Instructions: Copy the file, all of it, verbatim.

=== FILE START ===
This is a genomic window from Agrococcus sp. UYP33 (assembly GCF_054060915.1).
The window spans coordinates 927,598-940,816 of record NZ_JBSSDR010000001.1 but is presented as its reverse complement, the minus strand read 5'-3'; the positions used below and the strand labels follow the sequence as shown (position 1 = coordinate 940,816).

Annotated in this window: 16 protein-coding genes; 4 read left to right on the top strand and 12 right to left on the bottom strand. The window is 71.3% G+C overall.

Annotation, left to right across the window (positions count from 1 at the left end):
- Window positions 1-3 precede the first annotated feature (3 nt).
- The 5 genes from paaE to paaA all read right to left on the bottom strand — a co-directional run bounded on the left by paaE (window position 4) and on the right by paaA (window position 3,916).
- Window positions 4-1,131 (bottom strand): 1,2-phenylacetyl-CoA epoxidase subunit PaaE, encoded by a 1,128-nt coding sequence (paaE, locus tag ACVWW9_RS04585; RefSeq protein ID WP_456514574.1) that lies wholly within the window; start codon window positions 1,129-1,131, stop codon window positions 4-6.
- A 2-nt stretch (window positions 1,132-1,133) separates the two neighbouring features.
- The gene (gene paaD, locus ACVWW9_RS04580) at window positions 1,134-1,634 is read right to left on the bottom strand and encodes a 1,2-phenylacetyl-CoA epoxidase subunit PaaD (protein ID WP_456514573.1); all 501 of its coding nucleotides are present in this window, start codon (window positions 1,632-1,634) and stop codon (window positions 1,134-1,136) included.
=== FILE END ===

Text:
This is a genomic window from Agrococcus sp. UYP33 (assembly GCF_054060915.1).
The window spans coordinates 927,598-940,816 of record NZ_JBSSDR010000001.1 but is presented as its reverse complement, the minus strand read 5'-3'; the positions used below and the strand labels follow the sequence as shown (position 1 = coordinate 940,816).

Annotated in this window: 16 protein-coding genes; 4 read left to right on the top strand and 12 right to left on the bottom strand. The window is 71.3% G+C overall.

Annotation, left to right across the window (positions count from 1 at the left end):
- Window positions 1-3 precede the first annotated feature (3 nt).
- The 5 genes from paaE to paaA all read right to left on the bottom strand — a co-directional run bounded on the left by paaE (window position 4) and on the right by paaA (window position 3,916).
- Window positions 4-1,131 (bottom strand): 1,2-phenylacetyl-CoA epoxidase subunit PaaE, encoded by a 1,128-nt coding sequence (paaE, locus tag ACVWW9_RS04585; RefSeq protein ID WP_456514574.1) that lies wholly within the window; start codon window positions 1,129-1,131, stop codon window positions 4-6.
- A 2-nt stretch (window positions 1,132-1,133) separates the two neighbouring features.
- The gene (gene paaD, locus ACVWW9_RS04580) at window positions 1,134-1,634 is read right to left on the bottom strand and encodes a 1,2-phenylacetyl-CoA epoxidase subunit PaaD (protein ID WP_456514573.1); all 501 of its coding nucleotides are present in this window, start codon (window positions 1,632-1,634) and stop codon (window positions 1,134-1,136) included.